‘It is not much fun in the searing sun’

A Bogusboy Special Report on the Virgin London Marathon

Murdock, O’Flaherty, Farrell and Rodgers.

The London marathon is one of the great spectacles of the spring sporting season. With competition for places greater than ever, securing an entry is about as rare as seeing Ronnie Horrox in a Hill & Dale race. More and more people are looking to complete the ultimate challenge of 26.2 miles, something that the human body is not designed to do. Training is arduous and requires commitment to a minimum of 16 weeks of intense training, with long miles a feature of every weekend. This year has been particularly difficult for those in training with very cold weather, snow, heavy rain and winds. Even after enduring all of that, there are no guarantees of success and little things can undo all the good effort. One such factor is the weather on race day. Last week in Boston, there was torrential rain and this invariably impacted on performance. At the other extreme, excessive heat can be an even more undermining factor and can put paid to the best laid plans as evidenced at the Commonwealth Games on Australia’s Gold Coast recently. Throughout the week, the meteorologists (and the mortorologists, in the form of our very own Jerome ‘The Prophet’ McCrickard) were warning that Sunday 22 April would be hotter than any runner would desire, even those used to training in warm weather at altitude. Advice was given; take more fluids on board throughout the race and adjust your expectations to match the conditions.

They got it right, unfortunately
The forecasters got it right and temperatures soared as participants assembled at the red, green and blue starts at Blackheath and Greenwich for the 2018 Virgin London Marathon. With arguably the strongest ever field assembled, and the welcome presence of Sir Mo Farah, the streets were lined from early morning as fans sought a glimpse of the greatest ever British male athlete. In the days leading up to Sunday, organisers were repeatedly sending out warnings to athletes to be mindful of the weather and to adjust their target times accordingly. This was not going to be an occasion on for PBs; start slower and forget about the time was the wisdom proffered to the masses. Additionally, they had advised against running in fancy dress to mitigate against the danger of heat exhaustion underneath cumbersome attire. Extra water was ordered by the pallet load and additional on course showers were provided to combat the temperature increase. Continue reading

British Championship comes to Newcastle!

Misty conditions at the Start! Photo by Richard Cowan.

Saturday the 14th of April saw the first round of the British championship, The Mourne Highline take place in Newcastle. The race was organised by NIMRA and all the local clubs helped out with registration and marshalling etc. Race Director, Ricky Cowan did a fantastic job as usual, getting everything into place for one of the biggest Fell races of the year, right down to arranging for thick fog to give locals a home advantage.

Competitors were bussed from Donard Park to the start line at Spelga Dam, where visibility was down to 30 metres, so being competent with a map and compass or having recced the course was sure to be an advantage.

The race took runners up the first climb, Slievenamuck, before dropping down to cross the road at Ott car park, then onto the Ott track where careful navigating was needed to get you to the first checkpoint on the summit of Slieve Meelbeg. From here it was a matter of sticking closely to the Mourne Wall and following it to checkpoint 2 on top of Slieve Meelmore, followed by Slieve Bearnagh, Slievenaglogh, Slieve Corragh and finally Slieve Commedagh. From here, runners descended quickly on very wet and slippery terrain towards the last checkpoint on the edge of Donard forest at Slievenamaddy. Getting the right line off this was crucial and good navigators were well rewarded, the quickest times being under 10mins, while those who like to get value for money and stay on the mountain as long as possible took over an hour! Continue reading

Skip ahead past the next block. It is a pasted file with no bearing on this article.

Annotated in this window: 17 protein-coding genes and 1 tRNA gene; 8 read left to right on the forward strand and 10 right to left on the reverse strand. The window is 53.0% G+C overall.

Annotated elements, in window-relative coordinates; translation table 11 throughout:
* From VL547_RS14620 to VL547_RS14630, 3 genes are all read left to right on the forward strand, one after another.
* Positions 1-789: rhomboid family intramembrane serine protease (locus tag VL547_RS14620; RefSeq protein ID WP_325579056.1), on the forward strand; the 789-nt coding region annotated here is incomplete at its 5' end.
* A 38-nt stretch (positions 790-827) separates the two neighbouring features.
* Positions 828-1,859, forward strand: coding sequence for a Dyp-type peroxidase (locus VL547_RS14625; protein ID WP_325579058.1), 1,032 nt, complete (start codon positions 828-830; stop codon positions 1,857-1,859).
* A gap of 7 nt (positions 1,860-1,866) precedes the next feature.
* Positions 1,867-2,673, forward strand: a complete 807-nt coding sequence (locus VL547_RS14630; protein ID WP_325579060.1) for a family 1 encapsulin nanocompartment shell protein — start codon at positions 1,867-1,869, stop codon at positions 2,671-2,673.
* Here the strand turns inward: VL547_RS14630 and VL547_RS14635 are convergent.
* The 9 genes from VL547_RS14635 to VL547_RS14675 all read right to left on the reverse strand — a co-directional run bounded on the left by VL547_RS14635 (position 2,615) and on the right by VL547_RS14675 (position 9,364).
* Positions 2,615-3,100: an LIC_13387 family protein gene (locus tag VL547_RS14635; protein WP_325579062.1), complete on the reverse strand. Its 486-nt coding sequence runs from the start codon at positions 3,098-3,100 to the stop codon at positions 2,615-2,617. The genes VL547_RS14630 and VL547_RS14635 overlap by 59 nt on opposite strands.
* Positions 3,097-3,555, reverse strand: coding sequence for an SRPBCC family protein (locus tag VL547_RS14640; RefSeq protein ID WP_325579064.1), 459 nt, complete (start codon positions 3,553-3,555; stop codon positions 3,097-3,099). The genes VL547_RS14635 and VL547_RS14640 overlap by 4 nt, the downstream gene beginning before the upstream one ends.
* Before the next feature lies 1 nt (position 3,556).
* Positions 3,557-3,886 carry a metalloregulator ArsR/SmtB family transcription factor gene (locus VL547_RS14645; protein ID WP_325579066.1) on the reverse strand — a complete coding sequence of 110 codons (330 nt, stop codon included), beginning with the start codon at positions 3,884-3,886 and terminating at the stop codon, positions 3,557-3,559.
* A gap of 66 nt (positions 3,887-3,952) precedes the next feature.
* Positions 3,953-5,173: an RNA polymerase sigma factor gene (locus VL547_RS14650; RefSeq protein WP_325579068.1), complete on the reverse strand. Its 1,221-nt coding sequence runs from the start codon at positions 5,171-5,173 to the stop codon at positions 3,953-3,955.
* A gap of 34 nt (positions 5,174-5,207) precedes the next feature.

Firmus Fab 5 Series

Congratulations to NJAC member Callum Cope who won the Under 11yrs 60m race and the Under 11yrs Long Jump at the Firmus Fab 5 Series last night held at the Mary Peters Track. Well done also to Cormac McAlinden who took part in the Boys Under 13yrs 100m and Long Jump.

Mountain Running Reports

Reports by various Newcastle AC Members

Slieve Gullion Mountain Race
Starting with Slieve Gullion on Saturday, after being postponed because of snow, runners were now greeted with fog and mist on the summit tors. Conditions underfoot were the usual wet and boggy mess with no escaping the famous gloop that takes weeks to wash off! The race starts off through fields before breaking onto open mountain where there are 3 checkpoints to navigate to, it’s an out and back race with a tricky descent. Race leaders were Newry AC’s Maurice Harte and NAC’s Lorcan Quinn, with Harte just pipping him by one second to win in 36:19. Quinn being the first NAC podium of the weekend taking 2nd in 36:20. 3rd place went to host club Armagh AC’s Lorcan Vallely in 38:01. Leading the chasing pack was NAC’s Stephen McNally, who was on for a podium finish until unfortunately taking the wrong line off the last checkpoint and therefore finishing 7th in 38:13. In the ladies race it was the inform Esther Dickson of Newry AC who led from the start finishing close to the course record in 38:08, in difficult conditions. Not wanting to be outdone by her brother, Sarah Quinn finished in 2nd place in a time of 43:04 and the final ladies’ podium spot went to NAC’s Grace Neville in 47:17. Also running in the NAC colours was Catherine McIntosh finishing 4th in 51:10. An excellent display all round by NAC ladies. Continue reading